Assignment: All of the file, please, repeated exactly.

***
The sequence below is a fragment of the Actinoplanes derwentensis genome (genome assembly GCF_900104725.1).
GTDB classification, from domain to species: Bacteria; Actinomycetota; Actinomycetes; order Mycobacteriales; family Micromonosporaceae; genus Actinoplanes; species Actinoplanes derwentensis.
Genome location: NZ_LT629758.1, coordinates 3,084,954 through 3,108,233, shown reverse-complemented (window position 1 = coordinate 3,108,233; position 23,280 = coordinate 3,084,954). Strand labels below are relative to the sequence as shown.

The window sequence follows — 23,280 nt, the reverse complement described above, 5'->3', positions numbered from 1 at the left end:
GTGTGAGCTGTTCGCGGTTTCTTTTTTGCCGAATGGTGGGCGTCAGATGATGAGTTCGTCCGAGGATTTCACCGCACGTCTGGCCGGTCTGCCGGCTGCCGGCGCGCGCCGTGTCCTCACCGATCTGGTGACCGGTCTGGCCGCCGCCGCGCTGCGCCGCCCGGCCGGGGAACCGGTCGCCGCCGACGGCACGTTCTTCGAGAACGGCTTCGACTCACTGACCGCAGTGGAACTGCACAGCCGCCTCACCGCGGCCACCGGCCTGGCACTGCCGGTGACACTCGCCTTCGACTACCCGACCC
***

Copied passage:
The sequence below is a fragment of the Actinoplanes derwentensis genome (genome assembly GCF_900104725.1).
GTDB classification, from domain to species: Bacteria; Actinomycetota; Actinomycetes; order Mycobacteriales; family Micromonosporaceae; genus Actinoplanes; species Actinoplanes derwentensis.
Genome location: NZ_LT629758.1, coordinates 3,084,954 through 3,108,233, shown reverse-complemented (window position 1 = coordinate 3,108,233; position 23,280 = coordinate 3,084,954). Strand labels below are relative to the sequence as shown.

The window sequence follows — 23,280 nt, the reverse complement described above, 5'->3', positions numbered from 1 at the left end:
GTGTGAGCTGTTCGCGGTTTCTTTTTTGCCGAATGGTGGGCGTCAGATGATGAGTTCGTCCGAGGATTTCACCGCACGTCTGGCCGGTCTGCCGGCTGCCGGCGCGCGCCGTGTCCTCACCGATCTGGTGACCGGTCTGGCCGCCGCCGCGCTGCGCCGCCCGGCCGGGGAACCGGTCGCCGCCGACGGCACGTTCTTCGAGAACGGCTTCGACTCACTGACCGCAGTGGAACTGCACAGCCGCCTCACCGCGGCCACCGGCCTGGCACTGCCGGTGACACTCGCCTTCGACTACCCGACCC